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The Telegraph’s legal expert, Solicitor Advocate Frank Maguire of Thompsons Solicitors is an expert at winning compensation for clients in personal injury cases. This week he explains the significance of a new Bill that will simplify court proceedings brought by the families of victims of wrongful death, like the 16 men who died in the recent North Sea helicopter tragedy.

A Bill was introduced into the Scottish Parliament on this week which aims to ease the burden on victims of ‘wrongful death’ and their relatives. 

Some examples of wrongful death include road accidents, workplace deaths and asbestos related cancer.

The Bill follows recommendations in a Scottish Law Commission Report that the ‘living expenses’ deduction, taken away from compensation given to the families of victims, should be fixed at 25%. 

This is a welcome change.

Under the present system a person’s income and expenditure are scrutinised in court until lawyers can agree on what percentage should be deducted. 

This very public scrutiny on private matters takes time, costs money and is clearly distressing for families who have already suffered the anguish of losing a loved one.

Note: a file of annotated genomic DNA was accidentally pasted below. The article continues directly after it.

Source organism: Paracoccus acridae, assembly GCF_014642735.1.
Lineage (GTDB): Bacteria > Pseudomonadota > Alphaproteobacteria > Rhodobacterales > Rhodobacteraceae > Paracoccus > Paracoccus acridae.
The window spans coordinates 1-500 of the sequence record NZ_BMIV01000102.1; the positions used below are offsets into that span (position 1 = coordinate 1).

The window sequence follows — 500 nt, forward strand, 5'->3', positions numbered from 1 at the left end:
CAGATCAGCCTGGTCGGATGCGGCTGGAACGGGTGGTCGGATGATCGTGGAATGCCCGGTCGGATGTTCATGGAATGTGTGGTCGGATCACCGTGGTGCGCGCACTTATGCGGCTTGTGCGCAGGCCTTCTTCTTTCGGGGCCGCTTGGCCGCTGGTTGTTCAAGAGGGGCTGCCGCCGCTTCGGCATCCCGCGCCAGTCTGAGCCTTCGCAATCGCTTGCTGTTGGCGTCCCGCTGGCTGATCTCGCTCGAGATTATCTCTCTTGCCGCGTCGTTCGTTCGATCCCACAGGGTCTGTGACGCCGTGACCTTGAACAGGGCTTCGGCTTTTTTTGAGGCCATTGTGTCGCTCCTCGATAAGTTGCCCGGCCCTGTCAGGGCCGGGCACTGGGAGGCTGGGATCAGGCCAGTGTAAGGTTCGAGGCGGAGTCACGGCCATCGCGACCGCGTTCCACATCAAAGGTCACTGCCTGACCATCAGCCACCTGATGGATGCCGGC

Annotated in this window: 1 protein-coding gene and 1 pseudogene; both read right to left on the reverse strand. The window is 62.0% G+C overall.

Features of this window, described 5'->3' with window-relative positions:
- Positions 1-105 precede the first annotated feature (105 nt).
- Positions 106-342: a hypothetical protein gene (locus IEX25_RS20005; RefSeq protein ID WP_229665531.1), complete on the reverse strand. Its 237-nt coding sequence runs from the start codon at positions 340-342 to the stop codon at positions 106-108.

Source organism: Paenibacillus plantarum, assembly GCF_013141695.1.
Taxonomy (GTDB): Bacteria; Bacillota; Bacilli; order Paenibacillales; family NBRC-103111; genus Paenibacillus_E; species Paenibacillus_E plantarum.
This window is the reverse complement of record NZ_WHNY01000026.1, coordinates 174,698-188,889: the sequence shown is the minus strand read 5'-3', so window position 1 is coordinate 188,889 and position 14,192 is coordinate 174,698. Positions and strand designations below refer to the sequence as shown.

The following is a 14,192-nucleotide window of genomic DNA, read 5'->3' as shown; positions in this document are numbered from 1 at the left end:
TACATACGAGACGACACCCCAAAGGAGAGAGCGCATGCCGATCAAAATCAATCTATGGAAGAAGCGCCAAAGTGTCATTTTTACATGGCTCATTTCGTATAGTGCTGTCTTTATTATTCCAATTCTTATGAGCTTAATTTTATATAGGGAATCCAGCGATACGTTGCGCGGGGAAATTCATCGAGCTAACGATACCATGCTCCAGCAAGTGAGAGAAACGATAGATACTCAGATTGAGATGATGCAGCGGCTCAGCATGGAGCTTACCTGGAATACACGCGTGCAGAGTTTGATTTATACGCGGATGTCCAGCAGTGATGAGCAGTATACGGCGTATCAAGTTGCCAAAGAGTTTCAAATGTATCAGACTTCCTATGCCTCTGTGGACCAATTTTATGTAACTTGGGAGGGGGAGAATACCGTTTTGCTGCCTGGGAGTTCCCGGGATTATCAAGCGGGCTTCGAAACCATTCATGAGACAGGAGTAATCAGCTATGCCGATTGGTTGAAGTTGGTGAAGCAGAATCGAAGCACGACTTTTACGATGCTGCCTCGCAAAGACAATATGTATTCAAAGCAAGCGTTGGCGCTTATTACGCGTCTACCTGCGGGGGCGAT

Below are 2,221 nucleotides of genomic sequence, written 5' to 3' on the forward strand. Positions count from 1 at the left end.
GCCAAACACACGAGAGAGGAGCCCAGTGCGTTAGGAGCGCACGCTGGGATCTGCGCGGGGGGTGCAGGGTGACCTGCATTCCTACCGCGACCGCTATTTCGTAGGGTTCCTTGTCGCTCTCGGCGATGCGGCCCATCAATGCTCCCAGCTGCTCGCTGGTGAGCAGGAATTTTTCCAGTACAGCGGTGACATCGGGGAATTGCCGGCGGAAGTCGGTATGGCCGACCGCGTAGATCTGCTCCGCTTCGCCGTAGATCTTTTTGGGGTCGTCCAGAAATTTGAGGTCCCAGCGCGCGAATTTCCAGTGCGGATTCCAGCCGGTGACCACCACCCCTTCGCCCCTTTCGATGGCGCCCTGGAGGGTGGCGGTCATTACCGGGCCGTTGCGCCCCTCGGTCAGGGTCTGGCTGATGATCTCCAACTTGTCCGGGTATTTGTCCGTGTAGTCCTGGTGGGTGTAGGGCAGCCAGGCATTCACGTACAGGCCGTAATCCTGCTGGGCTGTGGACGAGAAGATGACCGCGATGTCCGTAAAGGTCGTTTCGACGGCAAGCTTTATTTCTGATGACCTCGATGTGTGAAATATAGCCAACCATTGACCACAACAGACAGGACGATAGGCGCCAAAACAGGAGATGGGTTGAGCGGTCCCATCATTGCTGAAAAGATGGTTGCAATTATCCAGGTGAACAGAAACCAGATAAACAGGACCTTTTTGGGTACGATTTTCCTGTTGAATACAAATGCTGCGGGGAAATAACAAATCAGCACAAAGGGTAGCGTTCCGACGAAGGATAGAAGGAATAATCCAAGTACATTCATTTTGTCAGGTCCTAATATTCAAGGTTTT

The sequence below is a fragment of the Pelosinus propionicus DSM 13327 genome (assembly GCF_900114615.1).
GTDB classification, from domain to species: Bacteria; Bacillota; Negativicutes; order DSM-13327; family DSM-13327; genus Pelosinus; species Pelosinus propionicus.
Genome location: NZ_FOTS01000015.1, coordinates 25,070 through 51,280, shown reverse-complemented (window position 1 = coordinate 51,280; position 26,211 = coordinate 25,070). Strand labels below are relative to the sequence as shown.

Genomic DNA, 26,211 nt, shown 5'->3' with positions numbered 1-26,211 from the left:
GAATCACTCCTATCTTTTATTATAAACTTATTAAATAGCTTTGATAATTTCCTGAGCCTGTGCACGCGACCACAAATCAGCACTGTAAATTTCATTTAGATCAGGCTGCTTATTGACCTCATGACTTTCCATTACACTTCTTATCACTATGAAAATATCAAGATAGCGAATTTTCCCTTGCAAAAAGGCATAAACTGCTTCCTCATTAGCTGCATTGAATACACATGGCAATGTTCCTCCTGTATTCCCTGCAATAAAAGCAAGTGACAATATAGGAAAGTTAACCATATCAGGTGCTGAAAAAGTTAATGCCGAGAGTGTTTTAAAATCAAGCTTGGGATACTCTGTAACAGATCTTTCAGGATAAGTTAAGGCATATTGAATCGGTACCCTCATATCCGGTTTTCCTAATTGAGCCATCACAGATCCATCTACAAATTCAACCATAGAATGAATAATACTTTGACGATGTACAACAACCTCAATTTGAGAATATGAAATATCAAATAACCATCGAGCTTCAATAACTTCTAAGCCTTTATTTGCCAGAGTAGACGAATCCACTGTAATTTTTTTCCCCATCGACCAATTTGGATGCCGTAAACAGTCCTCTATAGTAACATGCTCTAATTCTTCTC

By standardising the assumed living expenses of victims in wrongful death cases, we will avoid a great deal of distress for victims and expense for employers in unnecessary litigation

Not only would this be just but it would also ensure that, in avoiding all of these debates on evidence and law, the case would be fairly automatic in terms of calculating this element of damage, thus reducing delays and speeding up settlements. 

It would also mean that insurance companies could no longer prolong court actions by wrangling interminably over minute details of a person’s income.

Finally it would make the proceedings less intrusive and reduce the stress to the person who is claiming in having to explain to the court how they live.

This bill clarifies, simplifies and modernises the law of damages for wrongful death.  It is a positive step forward for victims and their families.